What was the first message sent through Morse Code?
What hath God wrought
In 1843, researchers Samuel Morse and Alfred Vail received a grant to test out a new form of communication, and set out to use an electrical telegraph to transmit coded messages made up of dashes and dots – a method later dubbed “Morse code.” The two split up, with one researcher in Washington, D.C. and the other Baltimore, Maryland, and Morse sent the first message to Vail on May 24, 1844: “What hath God wrought!” Transcribing between Morse code and English might have been tedious at first, but it was still much faster than previous popular methods for quick communication: carrier pigeon and horseback.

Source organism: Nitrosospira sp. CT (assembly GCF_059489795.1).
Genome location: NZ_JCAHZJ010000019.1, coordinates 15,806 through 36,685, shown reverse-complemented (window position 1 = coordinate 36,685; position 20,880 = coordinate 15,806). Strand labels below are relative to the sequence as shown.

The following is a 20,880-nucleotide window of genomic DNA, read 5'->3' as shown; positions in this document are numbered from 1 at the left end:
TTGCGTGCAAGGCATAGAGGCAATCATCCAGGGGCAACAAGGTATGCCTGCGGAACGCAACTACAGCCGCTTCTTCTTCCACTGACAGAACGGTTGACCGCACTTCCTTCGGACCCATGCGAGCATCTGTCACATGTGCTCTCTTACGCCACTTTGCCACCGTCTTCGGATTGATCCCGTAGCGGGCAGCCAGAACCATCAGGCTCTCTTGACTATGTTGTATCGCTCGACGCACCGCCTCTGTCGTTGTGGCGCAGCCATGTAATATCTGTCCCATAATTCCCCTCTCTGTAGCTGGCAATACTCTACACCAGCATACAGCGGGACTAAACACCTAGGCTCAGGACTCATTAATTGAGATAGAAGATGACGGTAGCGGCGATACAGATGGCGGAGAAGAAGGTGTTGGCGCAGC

The electrical telegraph’s popularity boomed from there, as did innovations to improve its quality such as insulation for telegraph wires to ensure they worked year-round and the Quadruplex, which allowed four messages to be transmitted at once. As reliable as it eventually became, the telegraph proved unable to seriously compete with the telephone, and by 1900 telegraphy was in serious decline.
Answer: The correct answer is What hath god wrought